While I am not suggesting that you “restrain your giving” to the Phoebe Fund, I am recommending that in the future prayerful consideration be given to redirecting some of that giving to other areas of need, such as wider church missions (One Great Hour of Sharing, Neighbors in Need, the Christmas Fund), the Westminster Food Pantry, CROP Walk for Hunger, the Giving Tree, or special disaster relief appeals. I feel confident that the Phoebe Fund will continue to fulfill its purpose for a good while, even with lesser contributions. And if that ever changes, I am equally confident that this church will respond as generously as it has until now.
The theme of the Good Friday Walk to the Cross this year as we neared the close of Lent, was “In the Footsteps of Jesus.” It was an opportunity to use our imaginations to prayerfully walk with Jesus in the path of discipleship. Just before the beginning of Lent in 2020 (February 3-14) an opportunity to literally walk in the footsteps of Jesus will be open to you. Rev. Dr. Jay Terbush and I will be hosting a Holy Land pilgrimage to those places where Jesus actually lived and walked. Dr. Jay has extensive experience in leading spiritual pilgrimages and promises that they can be life changing experiences where one’s understanding of the Bible and commitment to following Jesus will be challenged, inspired and strengthened.
Some of the sites to be visited will be:
* The Sea of Galilee where we will share in a time of prayer on the water where Jesus calmed a storm.
* The Mount of Beatitudes where Jesus preached the Sermon on the Mount.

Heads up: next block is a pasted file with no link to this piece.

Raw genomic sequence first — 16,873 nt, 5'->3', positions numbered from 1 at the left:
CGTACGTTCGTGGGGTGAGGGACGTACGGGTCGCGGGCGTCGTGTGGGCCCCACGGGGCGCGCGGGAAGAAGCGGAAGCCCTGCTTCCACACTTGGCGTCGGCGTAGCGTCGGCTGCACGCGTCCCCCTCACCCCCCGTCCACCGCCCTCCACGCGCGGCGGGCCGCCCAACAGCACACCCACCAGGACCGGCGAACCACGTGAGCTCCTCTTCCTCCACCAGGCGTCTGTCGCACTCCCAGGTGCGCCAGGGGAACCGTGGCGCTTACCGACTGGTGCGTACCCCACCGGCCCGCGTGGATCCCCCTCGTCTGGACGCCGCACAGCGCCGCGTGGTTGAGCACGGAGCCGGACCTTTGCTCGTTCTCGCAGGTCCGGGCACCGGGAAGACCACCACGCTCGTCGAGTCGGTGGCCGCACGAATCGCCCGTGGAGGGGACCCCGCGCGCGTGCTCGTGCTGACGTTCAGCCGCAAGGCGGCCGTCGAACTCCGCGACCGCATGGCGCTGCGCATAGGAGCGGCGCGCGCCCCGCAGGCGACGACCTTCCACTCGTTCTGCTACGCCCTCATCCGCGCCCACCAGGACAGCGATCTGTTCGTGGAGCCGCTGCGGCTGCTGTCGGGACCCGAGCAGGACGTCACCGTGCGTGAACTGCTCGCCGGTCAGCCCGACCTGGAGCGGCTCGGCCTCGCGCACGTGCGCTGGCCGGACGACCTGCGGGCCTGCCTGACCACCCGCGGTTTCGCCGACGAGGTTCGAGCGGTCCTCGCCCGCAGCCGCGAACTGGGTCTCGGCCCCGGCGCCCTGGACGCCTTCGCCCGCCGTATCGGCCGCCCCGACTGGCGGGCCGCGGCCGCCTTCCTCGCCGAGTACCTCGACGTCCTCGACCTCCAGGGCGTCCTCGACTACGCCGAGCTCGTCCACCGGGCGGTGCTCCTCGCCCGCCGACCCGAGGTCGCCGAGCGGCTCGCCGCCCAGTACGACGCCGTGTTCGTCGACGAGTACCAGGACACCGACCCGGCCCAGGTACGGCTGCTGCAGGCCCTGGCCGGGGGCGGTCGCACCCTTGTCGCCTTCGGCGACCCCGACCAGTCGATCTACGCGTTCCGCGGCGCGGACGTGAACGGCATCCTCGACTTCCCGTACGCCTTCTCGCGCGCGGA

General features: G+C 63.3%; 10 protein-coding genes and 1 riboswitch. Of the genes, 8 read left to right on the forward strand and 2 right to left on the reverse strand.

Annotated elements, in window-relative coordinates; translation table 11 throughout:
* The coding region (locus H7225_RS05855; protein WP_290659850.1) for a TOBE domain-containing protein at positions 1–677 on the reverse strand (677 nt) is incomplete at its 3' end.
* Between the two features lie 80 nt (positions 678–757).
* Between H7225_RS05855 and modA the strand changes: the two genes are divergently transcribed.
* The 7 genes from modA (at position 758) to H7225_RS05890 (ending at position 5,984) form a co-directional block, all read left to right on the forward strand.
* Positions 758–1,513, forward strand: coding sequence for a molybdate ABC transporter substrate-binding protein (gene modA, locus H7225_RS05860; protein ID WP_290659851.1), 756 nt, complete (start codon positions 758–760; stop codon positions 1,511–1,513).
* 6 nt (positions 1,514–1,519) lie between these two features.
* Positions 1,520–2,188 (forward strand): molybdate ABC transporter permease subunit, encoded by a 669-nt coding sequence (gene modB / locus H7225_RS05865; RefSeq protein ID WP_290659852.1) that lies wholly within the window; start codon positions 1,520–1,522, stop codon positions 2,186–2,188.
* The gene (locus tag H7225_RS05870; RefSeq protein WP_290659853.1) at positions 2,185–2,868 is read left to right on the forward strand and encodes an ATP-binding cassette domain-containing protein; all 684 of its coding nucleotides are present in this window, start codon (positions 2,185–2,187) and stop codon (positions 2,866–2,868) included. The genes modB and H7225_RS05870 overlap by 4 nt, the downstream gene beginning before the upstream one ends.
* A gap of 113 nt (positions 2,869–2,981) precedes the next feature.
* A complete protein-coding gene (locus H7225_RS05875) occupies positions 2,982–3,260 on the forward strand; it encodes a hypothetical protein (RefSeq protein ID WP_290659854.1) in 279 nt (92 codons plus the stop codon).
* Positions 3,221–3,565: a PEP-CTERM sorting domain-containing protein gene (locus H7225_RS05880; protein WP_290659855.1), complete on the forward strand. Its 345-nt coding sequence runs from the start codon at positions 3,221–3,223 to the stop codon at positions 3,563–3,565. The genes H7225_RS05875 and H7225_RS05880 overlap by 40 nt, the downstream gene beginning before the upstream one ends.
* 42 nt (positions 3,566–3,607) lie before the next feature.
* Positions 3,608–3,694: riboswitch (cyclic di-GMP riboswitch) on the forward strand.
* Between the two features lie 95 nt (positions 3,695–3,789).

* Bethlehem-the birthplace of Jesus.
* The Jordan River, traditional site of the baptism of Jesus by John the Baptist.
* Jericho, where you can see the traditional site of Jesus’ temptation in the wilderness.
* The Palm Sunday Road to the Garden of Gethsemane.
* King Herod’s Antonia Fortress where Jesus was brought before Pontius Pilate.
* The Via Dolorosa (“Way of the Cross.”) upon which Jesus carried his cross on the way to his crucifixion.
* The Garden Tomb-where we will share Communion and Prayer in the empty grave of our Risen Savior.
There are still some brochures with complete itinerary information and registration forms in the church office. The brochures can also be viewed and downloaded from the Educational Opportunities Tours website by going to www.EO.travel/my trip and entering the following information: Tour=HL20, Date=020320, Code=T, ID=42668 or by clicking the link on either the church Facebook page or my Facebook author page.
I hope that many of us will be able to share this exciting spiritual journey together!
Watch for Updates!
In the North Sea, above the land we now call Scotland, lie the Orkney Islands. The rule of these islands, was split between two cousins, Earl Hakon, a mighty warrior, and Earl Magnus, also mighty in battle but gifted in peacemaking. Together they ruled peacefully for seven years until evil men gained the ear of Hakon and turned him against Magnus. There were great arguments until good men, persuaded the two rulers to work out their difference diplomatically. It was agreed that they would meet on a small island during Holy Week to make their peace. When Hakon arrived, he saw Magnus waiting for him in a field before an old church, with his arms outstretched in peaceful welcome. But Hakon was not there for peace. He took the life of his cousin Magnus on that very spot.